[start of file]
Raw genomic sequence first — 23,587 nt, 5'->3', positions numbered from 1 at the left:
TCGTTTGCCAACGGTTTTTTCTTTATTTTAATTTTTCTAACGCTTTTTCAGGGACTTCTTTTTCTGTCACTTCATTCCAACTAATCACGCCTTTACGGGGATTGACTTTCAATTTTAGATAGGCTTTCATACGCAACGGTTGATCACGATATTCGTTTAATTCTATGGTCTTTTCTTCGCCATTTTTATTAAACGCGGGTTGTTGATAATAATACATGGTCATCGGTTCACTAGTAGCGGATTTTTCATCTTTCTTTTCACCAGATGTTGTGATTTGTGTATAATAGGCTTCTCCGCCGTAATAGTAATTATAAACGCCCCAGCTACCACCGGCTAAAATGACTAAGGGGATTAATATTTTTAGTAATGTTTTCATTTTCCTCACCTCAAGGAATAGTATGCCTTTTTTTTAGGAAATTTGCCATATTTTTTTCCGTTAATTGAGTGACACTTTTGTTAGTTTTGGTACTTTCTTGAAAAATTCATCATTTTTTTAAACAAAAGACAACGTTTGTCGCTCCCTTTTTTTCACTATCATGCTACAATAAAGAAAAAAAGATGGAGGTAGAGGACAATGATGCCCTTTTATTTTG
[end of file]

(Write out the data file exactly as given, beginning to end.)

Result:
Raw genomic sequence first — 23,587 nt, 5'->3', positions numbered from 1 at the left:
TCGTTTGCCAACGGTTTTTTCTTTATTTTAATTTTTCTAACGCTTTTTCAGGGACTTCTTTTTCTGTCACTTCATTCCAACTAATCACGCCTTTACGGGGATTGACTTTCAATTTTAGATAGGCTTTCATACGCAACGGTTGATCACGATATTCGTTTAATTCTATGGTCTTTTCTTCGCCATTTTTATTAAACGCGGGTTGTTGATAATAATACATGGTCATCGGTTCACTAGTAGCGGATTTTTCATCTTTCTTTTCACCAGATGTTGTGATTTGTGTATAATAGGCTTCTCCGCCGTAATAGTAATTATAAACGCCCCAGCTACCACCGGCTAAAATGACTAAGGGGATTAATATTTTTAGTAATGTTTTCATTTTCCTCACCTCAAGGAATAGTATGCCTTTTTTTTAGGAAATTTGCCATATTTTTTTCCGTTAATTGAGTGACACTTTTGTTAGTTTTGGTACTTTCTTGAAAAATTCATCATTTTTTTAAACAAAAGACAACGTTTGTCGCTCCCTTTTTTTCACTATCATGCTACAATAAAGAAAAAAAGATGGAGGTAGAGGACAATGATGCCCTTTTATTTTG